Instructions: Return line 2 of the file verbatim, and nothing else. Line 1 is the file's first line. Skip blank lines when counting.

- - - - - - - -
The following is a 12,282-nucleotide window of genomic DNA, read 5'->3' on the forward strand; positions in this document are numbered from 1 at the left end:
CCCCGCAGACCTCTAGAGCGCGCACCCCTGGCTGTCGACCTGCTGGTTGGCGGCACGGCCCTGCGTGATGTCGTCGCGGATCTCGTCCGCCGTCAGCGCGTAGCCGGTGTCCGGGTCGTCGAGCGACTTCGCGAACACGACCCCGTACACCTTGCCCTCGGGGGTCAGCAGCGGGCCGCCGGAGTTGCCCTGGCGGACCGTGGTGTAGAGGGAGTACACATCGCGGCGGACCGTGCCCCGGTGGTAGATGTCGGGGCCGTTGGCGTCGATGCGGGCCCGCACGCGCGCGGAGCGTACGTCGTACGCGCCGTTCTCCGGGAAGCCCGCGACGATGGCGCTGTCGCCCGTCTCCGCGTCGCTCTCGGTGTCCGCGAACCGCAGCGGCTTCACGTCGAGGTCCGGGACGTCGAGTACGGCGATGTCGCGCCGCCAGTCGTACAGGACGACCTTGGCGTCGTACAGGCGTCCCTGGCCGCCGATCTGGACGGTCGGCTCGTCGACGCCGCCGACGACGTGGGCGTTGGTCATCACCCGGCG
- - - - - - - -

CCCCGCAGACCTCTAGAGCGCGCACCCCTGGCTGTCGACCTGCTGGTTGGCGGCACGGCCCTGCGTGATGTCGTCGCGGATCTCGTCCGCCGTCAGCGCGTAGCCGGTGTCCGGGTCGTCGAGCGACTTCGCGAACACGACCCCGTACACCTTGCCCTCGGGGGTCAGCAGCGGGCCGCCGGAGTTGCCCTGGCGGACCGTGGTGTAGAGGGAGTACACATCGCGGCGGACCGTGCCCCGGTGGTAGATGTCGGGGCCGTTGGCGTCGATGCGGGCCCGCACGCGCGCGGAGCGTACGTCGTACGCGCCGTTCTCCGGGAAGCCCGCGACGATGGCGCTGTCGCCCGTCTCCGCGTCGCTCTCGGTGTCCGCGAACCGCAGCGGCTTCACGTCGAGGTCCGGGACGTCGAGTACGGCGATGTCGCGCCGCCAGTCGTACAGGACGACCTTGGCGTCGTACAGGCGTCCCTGGCCGCCGATCTGGACGGTCGGCTCGTCGACGCCGCCGACGACGTGGGCGTTGGTCATCACCCGGCG